Wits Business School’s huge turnaround
All the new registered programmes offer active learning, says director
The days of false dawns for Wits Business School are over, says director Maurice Radebe. The brand image has been burnished, the school is helping shape important debates, student numbers are up and major corporates are returning to the fold for executive education. “This time we’re really back,” he says.
When he joined Wits last year, the former Sasol executive was tasked with returning the school to its old position of eminence. Some predecessors had begun the process but it needed to accelerate. Progress had to be visible.
Radebe says that is being achieved. “By revisiting our strategy and repositioning the brand, we can see the results. It’s been an eye-opener. It’s about execution and implementation.
“We’ve had buy-in both from inside and outside the school. There is a genuine desire to move it back to where it used to be.”
Executive education director Leoni Grobler says progress can be seen in the growing demand for the school’s services. “The numbers are showing it.” Radebe says: “There’s been a huge turnaround. Numbers were dropping. We have renewed contact with the big companies that used to support us. They say we have turned the corner.”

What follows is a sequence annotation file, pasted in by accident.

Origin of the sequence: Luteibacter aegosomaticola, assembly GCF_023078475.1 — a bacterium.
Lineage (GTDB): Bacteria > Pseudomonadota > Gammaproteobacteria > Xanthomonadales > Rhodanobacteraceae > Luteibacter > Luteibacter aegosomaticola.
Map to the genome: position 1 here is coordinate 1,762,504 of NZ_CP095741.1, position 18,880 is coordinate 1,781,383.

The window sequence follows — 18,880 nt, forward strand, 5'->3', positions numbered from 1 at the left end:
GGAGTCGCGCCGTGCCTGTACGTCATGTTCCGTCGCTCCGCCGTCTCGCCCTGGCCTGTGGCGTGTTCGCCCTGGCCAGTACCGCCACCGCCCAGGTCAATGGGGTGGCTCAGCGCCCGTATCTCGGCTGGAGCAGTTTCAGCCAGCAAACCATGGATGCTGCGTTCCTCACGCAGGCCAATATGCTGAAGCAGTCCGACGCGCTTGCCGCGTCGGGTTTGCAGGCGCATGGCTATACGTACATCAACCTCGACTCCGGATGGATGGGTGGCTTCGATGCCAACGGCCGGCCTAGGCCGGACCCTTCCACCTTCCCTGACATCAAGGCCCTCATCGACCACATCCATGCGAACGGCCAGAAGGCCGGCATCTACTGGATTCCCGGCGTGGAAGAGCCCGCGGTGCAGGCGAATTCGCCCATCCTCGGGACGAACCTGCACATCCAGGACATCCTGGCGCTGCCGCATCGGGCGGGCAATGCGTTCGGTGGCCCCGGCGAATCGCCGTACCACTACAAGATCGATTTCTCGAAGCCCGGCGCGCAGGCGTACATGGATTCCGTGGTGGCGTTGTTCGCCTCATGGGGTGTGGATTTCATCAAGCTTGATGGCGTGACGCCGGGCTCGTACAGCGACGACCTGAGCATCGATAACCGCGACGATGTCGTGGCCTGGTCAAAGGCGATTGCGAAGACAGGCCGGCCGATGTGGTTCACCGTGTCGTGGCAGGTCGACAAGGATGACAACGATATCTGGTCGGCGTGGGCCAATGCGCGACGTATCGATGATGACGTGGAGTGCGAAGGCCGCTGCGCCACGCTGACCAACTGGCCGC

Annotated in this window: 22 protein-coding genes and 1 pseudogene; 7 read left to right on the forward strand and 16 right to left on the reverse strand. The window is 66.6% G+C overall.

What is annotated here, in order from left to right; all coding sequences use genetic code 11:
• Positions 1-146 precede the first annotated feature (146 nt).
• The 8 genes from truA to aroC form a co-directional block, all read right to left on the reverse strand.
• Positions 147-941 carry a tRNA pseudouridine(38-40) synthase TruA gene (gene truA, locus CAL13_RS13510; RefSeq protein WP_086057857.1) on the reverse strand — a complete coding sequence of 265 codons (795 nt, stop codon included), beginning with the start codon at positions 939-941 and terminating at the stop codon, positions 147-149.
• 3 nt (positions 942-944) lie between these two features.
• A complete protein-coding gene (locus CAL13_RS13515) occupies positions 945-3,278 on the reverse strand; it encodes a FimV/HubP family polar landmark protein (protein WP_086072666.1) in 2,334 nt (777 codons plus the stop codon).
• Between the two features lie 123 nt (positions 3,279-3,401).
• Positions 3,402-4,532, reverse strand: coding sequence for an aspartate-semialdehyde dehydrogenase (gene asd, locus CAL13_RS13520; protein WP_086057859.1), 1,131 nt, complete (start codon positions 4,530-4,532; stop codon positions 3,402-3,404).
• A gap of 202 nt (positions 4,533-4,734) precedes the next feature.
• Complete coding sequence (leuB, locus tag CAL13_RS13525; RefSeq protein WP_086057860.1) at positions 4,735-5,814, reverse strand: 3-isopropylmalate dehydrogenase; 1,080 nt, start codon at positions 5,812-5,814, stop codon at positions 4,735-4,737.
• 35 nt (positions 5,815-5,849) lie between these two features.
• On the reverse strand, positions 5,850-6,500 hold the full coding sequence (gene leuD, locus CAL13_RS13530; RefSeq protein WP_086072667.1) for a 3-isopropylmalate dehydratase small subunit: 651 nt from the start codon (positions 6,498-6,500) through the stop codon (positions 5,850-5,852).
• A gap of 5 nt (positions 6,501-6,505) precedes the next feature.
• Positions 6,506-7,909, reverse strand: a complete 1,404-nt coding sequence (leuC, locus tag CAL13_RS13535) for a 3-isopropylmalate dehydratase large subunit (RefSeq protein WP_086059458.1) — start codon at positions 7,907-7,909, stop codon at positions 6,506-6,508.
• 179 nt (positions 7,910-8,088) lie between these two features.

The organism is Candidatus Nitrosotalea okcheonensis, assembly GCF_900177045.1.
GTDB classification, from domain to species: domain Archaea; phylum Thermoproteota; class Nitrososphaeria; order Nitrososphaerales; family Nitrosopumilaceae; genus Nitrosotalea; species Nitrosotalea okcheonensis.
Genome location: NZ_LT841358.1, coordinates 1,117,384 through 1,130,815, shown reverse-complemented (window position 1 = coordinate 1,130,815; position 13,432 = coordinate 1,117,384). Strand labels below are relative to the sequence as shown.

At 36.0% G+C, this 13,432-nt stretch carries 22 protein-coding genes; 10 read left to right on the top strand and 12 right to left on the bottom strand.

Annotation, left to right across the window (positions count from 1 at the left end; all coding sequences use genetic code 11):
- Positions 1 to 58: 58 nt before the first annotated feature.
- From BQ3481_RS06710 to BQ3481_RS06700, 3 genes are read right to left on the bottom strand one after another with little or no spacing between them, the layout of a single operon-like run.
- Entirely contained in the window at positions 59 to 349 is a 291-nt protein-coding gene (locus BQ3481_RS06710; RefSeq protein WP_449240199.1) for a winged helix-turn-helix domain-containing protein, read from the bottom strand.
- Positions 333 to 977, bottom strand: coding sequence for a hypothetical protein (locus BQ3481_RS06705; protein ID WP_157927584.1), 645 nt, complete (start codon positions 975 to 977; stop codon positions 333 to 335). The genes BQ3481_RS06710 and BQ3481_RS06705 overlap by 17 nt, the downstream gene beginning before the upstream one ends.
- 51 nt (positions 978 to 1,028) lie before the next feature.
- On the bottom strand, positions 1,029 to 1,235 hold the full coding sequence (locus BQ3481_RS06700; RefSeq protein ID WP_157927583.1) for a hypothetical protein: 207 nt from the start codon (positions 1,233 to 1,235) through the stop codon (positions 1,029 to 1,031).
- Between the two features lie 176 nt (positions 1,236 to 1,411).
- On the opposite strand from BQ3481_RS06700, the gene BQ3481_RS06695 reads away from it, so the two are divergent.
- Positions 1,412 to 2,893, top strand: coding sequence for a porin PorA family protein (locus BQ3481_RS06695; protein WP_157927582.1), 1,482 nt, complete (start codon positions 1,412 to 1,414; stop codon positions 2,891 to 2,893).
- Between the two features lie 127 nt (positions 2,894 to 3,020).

Grobler adds: “People who used to go elsewhere for their executive education are willing to start a conversation with us again. They are interested to see what we are doing.”
As part of its reputational regeneration, academic director Logan Rangasamy says, the school is pursuing a full house of international accreditations. It already has the stamp of approval from the Association of MBAs. Next up is the Association of African Business Schools, followed by the European Quality Improvement System and the Association to Advance Collegiate Schools of Business.
As with other business schools, two years of Covid showed Wits that it had to change the way it approaches education. Face-to-face classroom teaching has largely given way to the online, virtual kind. Radebe says about 60% of students want to return to full-contact study but concedes the future is a blended version of the two.
The pandemic has also placed psychological strains on many students, causing Grobler to observe that “resilience and traditional emotional capacity” can no longer be taken for granted. “People can’t connect the way they used to.” Radebe says: “Emotional intelligence, both for us and our students, is more important than ever before.”
There’s also a shift in the emphasis of executive education, says Grobler. “I’ve made a conscious shift from academic to practical learning. All the new registered programmes offer active learning. Clients say there has not been enough applied learning.”
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